Paper with Jing Gong (Temple) and Alejandro Zentner (UT Dallas) on the role of monetary incentives in the digital and physical inter-border labor flows accepted for publication in Journal of Management Information Systems!

Title: MONETARY INCENTIVES AND THE SUPPLY OF FOREIGN LABOR IN THE BORDERLESS INTERNET AGE

Abstract

By allowing individuals to engage in remote relationships with foreign employers, online labor markets have the potential to mitigate the inefficiency costs due to the legal barriers and other frictions deterring international physical migration. This study investigates how the supply of foreign labor in digital and physical markets responds differently to monetary incentives. We use a unique data set containing information on digital labor flows from a major global online labor platform in conjunction with data on physical labor flows. We exploit short-term fluctuations in the exchange rate as a source of econometric identification: a depreciation of a country’s currency against the U.S. dollar increases the incentives of its workers to seek digital and physical employment from employers based in the United States. Using a panel count data model, we find that monetary incentives induced by depreciations of foreign currencies against the U.S. dollar are positively associated with the supply of foreign labor in digital markets, as expected from the frictionless nature of electronic markets. However, we fail to find a positive relationship between monetary incentives and the supply of foreign labor in physical markets, which might be expected due to the substantial bureaucratic restrictions and transaction costs associated with physical migration. We further examine how countries’ income and information and communications technologies development levels moderate the positive relationship between monetary incentives and digital labor flows. We discuss the implications of our findings for policy design and for measuring the inefficiency costs due to the restrictions on physical migration.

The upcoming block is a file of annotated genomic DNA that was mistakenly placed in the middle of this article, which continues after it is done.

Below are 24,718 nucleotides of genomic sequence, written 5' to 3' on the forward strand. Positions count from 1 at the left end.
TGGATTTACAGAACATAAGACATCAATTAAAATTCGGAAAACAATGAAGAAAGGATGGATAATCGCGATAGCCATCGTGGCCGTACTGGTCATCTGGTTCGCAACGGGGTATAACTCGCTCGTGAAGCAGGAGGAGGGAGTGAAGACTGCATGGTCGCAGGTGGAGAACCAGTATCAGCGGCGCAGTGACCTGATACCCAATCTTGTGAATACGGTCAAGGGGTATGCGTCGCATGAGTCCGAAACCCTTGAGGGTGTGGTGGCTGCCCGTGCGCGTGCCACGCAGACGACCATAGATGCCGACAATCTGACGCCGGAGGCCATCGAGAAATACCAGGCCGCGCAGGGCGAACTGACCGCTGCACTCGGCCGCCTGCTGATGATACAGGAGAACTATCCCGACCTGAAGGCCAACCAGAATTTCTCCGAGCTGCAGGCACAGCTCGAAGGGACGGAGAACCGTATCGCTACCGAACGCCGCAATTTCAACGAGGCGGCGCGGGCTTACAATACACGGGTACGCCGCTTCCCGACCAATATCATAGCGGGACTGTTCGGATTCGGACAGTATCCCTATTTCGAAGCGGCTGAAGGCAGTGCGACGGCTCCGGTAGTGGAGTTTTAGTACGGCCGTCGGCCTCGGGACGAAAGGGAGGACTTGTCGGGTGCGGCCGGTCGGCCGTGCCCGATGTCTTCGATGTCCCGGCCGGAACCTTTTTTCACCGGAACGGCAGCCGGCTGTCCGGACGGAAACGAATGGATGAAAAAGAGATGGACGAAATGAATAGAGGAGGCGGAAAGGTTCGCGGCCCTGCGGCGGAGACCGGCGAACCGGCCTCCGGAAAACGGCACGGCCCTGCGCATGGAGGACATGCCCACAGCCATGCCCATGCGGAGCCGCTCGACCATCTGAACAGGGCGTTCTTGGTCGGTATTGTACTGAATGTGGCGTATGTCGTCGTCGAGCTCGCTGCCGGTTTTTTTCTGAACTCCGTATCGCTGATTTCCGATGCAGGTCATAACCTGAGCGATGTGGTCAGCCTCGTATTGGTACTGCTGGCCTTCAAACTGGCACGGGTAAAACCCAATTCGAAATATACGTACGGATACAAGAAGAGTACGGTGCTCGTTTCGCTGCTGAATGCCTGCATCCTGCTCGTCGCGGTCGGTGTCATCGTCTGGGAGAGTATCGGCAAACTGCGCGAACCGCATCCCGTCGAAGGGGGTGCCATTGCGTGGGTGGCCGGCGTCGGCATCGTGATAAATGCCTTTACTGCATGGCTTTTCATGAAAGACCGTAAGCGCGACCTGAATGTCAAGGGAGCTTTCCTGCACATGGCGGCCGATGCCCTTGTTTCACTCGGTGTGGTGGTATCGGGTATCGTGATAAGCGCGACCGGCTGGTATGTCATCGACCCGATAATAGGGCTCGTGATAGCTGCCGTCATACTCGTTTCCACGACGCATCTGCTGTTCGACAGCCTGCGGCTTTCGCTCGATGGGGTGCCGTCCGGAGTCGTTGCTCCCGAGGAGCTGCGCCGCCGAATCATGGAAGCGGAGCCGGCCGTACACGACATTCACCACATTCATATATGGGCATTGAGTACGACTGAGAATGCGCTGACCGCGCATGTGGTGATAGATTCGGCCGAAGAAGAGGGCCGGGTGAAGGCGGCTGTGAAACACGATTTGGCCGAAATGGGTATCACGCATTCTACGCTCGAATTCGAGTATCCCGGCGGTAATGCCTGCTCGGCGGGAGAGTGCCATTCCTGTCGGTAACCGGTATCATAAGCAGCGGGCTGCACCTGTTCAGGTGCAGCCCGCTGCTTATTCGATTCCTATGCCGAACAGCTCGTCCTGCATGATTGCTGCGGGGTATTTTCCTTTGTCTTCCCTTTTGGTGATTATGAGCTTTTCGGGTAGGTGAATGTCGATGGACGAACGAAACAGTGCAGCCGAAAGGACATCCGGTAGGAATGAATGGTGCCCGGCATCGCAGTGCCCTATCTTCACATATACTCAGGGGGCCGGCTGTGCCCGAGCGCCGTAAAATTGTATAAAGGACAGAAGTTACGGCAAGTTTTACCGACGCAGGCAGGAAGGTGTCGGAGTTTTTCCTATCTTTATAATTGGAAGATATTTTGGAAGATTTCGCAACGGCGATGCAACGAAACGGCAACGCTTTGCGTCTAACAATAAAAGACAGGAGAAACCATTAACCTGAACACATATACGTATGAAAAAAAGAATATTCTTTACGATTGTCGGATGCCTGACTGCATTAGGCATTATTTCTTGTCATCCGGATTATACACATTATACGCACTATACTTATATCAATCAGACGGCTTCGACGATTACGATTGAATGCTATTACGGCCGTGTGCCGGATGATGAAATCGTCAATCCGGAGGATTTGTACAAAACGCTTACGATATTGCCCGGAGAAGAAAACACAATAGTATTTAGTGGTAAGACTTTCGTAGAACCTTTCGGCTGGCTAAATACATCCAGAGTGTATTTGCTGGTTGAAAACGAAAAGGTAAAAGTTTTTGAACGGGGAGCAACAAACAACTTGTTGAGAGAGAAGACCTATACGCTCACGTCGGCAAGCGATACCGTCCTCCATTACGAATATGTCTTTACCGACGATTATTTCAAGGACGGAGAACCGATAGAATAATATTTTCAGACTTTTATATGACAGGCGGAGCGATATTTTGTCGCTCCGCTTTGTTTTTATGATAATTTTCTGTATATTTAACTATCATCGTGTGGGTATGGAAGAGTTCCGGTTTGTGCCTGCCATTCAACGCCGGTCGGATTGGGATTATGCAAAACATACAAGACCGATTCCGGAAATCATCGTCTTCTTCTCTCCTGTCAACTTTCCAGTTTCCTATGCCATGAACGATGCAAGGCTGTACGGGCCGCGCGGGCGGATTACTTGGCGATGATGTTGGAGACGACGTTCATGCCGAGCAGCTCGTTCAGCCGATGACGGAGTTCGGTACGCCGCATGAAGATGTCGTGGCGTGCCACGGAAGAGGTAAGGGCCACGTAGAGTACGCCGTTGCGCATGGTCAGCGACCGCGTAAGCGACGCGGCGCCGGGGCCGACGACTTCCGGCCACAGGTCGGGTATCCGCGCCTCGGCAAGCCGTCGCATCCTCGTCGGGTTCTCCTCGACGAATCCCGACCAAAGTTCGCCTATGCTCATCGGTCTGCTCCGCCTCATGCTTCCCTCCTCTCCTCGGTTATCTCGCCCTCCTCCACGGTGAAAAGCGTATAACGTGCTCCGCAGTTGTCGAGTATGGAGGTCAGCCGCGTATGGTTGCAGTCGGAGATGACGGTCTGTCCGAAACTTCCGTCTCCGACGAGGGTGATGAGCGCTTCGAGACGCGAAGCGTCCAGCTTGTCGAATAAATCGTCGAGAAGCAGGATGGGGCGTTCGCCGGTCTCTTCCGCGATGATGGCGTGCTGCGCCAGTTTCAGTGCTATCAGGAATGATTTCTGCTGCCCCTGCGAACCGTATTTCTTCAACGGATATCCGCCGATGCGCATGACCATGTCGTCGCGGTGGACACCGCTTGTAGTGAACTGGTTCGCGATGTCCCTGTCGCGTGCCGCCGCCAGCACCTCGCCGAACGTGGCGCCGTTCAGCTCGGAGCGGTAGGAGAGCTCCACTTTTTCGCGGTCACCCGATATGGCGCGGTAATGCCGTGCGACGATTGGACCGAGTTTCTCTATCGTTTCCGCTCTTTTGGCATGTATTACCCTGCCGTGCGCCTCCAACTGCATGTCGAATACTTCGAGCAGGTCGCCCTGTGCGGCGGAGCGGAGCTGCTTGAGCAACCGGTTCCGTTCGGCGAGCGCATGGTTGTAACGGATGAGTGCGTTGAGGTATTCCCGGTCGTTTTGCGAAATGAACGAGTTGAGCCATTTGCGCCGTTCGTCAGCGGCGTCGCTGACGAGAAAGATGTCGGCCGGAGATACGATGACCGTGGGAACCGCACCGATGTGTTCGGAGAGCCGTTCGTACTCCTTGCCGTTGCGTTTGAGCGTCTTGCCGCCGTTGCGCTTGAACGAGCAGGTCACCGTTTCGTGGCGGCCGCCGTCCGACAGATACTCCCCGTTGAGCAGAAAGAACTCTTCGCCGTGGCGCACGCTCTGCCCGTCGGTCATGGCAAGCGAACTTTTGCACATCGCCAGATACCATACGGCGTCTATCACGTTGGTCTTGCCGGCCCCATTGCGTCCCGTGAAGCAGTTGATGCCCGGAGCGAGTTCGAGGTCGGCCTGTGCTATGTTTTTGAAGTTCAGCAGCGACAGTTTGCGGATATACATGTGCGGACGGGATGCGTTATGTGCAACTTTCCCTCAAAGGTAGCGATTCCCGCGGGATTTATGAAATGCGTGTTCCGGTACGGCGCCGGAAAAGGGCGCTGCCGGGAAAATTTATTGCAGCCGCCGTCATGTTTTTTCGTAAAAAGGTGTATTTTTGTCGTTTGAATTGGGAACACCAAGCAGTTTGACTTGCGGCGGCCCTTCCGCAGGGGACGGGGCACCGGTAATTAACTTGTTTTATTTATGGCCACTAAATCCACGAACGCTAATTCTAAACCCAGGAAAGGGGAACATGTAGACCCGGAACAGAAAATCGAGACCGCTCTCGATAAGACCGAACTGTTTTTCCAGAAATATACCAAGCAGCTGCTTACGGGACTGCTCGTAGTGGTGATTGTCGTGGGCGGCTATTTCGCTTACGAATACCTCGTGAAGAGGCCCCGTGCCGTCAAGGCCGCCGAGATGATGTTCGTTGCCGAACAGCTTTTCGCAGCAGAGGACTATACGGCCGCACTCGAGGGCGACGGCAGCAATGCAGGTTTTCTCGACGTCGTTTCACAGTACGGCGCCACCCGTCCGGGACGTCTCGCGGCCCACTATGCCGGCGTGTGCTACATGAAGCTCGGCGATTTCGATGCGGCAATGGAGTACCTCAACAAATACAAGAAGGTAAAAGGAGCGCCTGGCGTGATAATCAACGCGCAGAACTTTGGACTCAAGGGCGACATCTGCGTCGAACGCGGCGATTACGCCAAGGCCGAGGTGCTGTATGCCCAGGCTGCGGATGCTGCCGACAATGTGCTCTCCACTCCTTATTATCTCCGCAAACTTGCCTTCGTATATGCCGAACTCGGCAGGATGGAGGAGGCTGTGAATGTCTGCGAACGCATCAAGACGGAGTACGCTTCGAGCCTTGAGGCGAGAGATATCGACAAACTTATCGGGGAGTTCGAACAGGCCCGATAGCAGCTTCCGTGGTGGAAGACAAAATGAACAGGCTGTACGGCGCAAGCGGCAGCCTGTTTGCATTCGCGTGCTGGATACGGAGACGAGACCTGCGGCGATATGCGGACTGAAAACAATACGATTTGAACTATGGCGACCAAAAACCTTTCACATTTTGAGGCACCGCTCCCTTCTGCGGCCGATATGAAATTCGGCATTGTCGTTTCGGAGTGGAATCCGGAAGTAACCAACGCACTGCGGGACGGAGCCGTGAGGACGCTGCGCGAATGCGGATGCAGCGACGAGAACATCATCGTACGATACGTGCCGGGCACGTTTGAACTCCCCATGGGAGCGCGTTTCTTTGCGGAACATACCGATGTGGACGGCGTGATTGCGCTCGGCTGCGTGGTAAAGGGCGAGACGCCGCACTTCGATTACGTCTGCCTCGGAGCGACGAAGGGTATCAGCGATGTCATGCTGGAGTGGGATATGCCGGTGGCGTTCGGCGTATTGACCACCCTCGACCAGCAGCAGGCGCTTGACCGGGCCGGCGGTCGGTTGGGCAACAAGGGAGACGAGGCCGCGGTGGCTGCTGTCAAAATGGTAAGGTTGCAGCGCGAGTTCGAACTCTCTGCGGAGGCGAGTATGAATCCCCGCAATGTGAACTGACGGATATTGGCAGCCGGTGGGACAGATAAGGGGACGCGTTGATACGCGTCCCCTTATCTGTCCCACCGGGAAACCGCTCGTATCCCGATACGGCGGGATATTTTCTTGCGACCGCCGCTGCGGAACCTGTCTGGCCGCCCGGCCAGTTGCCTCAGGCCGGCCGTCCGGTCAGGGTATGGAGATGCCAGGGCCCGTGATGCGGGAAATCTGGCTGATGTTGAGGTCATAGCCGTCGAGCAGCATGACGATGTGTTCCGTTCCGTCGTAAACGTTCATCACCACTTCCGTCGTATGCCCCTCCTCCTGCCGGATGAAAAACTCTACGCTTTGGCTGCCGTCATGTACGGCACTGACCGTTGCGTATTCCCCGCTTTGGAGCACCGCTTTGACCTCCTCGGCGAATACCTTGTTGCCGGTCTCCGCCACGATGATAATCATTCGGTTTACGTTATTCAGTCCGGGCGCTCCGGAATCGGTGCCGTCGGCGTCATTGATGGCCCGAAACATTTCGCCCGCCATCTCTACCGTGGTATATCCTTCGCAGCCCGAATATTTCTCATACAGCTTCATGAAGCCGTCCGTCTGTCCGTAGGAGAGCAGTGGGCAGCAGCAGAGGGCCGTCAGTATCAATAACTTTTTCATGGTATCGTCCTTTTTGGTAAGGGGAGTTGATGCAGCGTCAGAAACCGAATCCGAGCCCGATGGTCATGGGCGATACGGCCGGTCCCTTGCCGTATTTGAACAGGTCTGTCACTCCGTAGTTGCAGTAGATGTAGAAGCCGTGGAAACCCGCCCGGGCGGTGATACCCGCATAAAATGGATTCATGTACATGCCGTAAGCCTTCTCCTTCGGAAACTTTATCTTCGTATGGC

KEY WORDS AND PHRASES: Economics of information systems, electronic markets, empirical research, income elasticity, information policy, monetary incentive theory, online labor markets, outsourcing.